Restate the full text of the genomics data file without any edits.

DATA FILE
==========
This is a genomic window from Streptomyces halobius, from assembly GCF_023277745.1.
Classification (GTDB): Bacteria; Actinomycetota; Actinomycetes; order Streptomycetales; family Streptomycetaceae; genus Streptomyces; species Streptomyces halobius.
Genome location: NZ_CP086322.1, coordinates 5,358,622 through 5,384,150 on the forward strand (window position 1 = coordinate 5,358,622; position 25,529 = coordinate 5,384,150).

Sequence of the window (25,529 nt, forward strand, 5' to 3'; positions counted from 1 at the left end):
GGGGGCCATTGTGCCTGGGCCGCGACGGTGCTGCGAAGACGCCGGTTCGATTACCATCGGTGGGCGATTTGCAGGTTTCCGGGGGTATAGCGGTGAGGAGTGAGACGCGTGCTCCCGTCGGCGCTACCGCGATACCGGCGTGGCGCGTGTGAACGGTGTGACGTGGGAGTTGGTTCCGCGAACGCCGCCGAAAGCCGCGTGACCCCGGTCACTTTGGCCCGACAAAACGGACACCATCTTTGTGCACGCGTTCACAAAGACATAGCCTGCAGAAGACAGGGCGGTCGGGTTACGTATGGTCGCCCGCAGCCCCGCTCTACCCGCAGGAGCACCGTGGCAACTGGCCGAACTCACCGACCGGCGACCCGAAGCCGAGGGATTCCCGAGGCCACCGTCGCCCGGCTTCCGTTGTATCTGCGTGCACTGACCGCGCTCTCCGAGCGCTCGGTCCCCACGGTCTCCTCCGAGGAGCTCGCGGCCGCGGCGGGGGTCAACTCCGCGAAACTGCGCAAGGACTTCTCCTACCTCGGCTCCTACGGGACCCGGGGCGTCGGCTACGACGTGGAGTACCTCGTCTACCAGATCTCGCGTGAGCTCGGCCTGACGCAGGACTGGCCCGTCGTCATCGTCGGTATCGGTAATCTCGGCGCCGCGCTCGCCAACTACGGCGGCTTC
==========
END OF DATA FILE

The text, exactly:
This is a genomic window from Streptomyces halobius, from assembly GCF_023277745.1.
Classification (GTDB): Bacteria; Actinomycetota; Actinomycetes; order Streptomycetales; family Streptomycetaceae; genus Streptomyces; species Streptomyces halobius.
Genome location: NZ_CP086322.1, coordinates 5,358,622 through 5,384,150 on the forward strand (window position 1 = coordinate 5,358,622; position 25,529 = coordinate 5,384,150).

Sequence of the window (25,529 nt, forward strand, 5' to 3'; positions counted from 1 at the left end):
GGGGGCCATTGTGCCTGGGCCGCGACGGTGCTGCGAAGACGCCGGTTCGATTACCATCGGTGGGCGATTTGCAGGTTTCCGGGGGTATAGCGGTGAGGAGTGAGACGCGTGCTCCCGTCGGCGCTACCGCGATACCGGCGTGGCGCGTGTGAACGGTGTGACGTGGGAGTTGGTTCCGCGAACGCCGCCGAAAGCCGCGTGACCCCGGTCACTTTGGCCCGACAAAACGGACACCATCTTTGTGCACGCGTTCACAAAGACATAGCCTGCAGAAGACAGGGCGGTCGGGTTACGTATGGTCGCCCGCAGCCCCGCTCTACCCGCAGGAGCACCGTGGCAACTGGCCGAACTCACCGACCGGCGACCCGAAGCCGAGGGATTCCCGAGGCCACCGTCGCCCGGCTTCCGTTGTATCTGCGTGCACTGACCGCGCTCTCCGAGCGCTCGGTCCCCACGGTCTCCTCCGAGGAGCTCGCGGCCGCGGCGGGGGTCAACTCCGCGAAACTGCGCAAGGACTTCTCCTACCTCGGCTCCTACGGGACCCGGGGCGTCGGCTACGACGTGGAGTACCTCGTCTACCAGATCTCGCGTGAGCTCGGCCTGACGCAGGACTGGCCCGTCGTCATCGTCGGTATCGGTAATCTCGGCGCCGCGCTCGCCAACTACGGCGGCTTC